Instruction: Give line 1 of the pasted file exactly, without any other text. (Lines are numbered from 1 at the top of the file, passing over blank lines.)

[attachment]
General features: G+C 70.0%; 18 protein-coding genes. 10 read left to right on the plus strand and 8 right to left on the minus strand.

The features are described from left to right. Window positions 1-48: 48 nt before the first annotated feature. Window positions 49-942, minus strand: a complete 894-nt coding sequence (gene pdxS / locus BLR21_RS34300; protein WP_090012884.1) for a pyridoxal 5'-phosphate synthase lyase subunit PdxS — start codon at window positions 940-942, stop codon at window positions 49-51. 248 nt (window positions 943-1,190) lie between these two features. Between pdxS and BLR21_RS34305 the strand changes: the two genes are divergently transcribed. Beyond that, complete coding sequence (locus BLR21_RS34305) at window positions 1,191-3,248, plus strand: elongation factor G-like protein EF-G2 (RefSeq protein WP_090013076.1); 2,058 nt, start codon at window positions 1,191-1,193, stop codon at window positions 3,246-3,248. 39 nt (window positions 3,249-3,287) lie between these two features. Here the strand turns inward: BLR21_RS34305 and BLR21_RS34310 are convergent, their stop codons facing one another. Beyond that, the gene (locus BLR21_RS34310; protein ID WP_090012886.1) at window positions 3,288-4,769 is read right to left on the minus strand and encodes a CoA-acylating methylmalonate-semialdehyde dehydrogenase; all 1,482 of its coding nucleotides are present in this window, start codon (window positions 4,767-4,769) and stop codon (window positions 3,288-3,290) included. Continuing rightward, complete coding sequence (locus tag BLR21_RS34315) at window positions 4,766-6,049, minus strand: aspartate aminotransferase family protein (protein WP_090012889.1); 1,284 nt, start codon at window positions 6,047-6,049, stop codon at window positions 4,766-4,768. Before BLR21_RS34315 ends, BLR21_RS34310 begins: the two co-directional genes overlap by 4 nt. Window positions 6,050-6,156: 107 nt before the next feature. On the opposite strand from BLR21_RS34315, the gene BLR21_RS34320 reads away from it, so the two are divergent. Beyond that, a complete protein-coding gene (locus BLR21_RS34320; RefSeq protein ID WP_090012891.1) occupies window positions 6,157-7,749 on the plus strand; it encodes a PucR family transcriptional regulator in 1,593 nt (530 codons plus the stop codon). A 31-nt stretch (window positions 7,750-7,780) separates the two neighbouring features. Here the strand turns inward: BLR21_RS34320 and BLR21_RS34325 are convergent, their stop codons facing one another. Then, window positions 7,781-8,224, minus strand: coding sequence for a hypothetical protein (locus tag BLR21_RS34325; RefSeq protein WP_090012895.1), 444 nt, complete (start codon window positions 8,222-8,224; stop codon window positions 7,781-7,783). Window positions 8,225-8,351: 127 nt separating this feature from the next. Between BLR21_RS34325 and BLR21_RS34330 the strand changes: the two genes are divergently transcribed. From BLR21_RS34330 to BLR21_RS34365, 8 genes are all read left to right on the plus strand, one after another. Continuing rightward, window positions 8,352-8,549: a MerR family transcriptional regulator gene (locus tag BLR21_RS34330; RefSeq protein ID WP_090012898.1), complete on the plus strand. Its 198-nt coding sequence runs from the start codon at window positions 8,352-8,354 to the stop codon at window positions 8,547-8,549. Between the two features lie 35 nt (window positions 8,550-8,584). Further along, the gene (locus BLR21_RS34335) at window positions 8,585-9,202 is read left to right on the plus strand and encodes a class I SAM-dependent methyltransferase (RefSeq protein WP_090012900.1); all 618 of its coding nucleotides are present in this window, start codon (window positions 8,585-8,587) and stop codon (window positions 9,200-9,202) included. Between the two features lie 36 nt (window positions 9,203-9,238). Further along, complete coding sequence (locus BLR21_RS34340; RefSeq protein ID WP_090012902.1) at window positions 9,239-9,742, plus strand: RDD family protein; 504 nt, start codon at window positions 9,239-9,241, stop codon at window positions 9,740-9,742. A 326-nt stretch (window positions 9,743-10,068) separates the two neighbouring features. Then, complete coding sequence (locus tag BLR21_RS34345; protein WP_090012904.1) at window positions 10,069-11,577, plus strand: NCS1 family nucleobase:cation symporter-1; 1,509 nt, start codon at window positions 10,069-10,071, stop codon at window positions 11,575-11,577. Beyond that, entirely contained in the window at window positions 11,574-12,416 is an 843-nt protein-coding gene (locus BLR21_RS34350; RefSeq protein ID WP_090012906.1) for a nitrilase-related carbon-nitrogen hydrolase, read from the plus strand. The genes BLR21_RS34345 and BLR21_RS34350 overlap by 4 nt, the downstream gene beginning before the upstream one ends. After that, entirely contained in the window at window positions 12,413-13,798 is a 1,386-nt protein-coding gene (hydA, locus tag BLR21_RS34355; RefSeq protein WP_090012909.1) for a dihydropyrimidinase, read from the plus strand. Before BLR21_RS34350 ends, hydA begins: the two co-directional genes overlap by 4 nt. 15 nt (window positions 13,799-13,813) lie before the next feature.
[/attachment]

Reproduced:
General features: G+C 70.0%; 18 protein-coding genes. 10 read left to right on the plus strand and 8 right to left on the minus strand.